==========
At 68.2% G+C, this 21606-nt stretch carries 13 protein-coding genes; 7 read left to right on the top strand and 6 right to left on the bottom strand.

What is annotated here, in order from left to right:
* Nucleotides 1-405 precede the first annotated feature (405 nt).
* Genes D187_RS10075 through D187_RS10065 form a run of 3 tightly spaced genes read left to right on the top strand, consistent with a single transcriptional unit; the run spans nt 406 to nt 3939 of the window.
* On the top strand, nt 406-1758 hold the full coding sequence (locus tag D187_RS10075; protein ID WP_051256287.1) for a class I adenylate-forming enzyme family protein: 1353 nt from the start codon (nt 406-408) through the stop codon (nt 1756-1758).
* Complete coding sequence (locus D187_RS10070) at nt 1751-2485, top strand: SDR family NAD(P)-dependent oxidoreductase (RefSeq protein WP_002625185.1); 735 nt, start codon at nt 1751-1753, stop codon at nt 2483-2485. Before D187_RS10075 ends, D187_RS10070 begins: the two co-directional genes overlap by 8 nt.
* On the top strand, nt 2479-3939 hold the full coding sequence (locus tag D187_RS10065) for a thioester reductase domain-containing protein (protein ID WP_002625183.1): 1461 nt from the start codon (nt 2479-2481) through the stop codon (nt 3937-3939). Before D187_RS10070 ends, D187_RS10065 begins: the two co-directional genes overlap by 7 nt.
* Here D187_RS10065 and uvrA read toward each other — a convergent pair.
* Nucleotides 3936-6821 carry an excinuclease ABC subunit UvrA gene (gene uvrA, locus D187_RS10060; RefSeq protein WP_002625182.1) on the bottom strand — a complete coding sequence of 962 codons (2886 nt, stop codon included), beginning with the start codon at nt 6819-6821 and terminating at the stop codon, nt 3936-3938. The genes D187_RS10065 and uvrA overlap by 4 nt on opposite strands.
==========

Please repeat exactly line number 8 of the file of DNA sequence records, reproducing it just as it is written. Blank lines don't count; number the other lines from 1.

* Here D187_RS10065 and uvrA read toward each other — a convergent pair.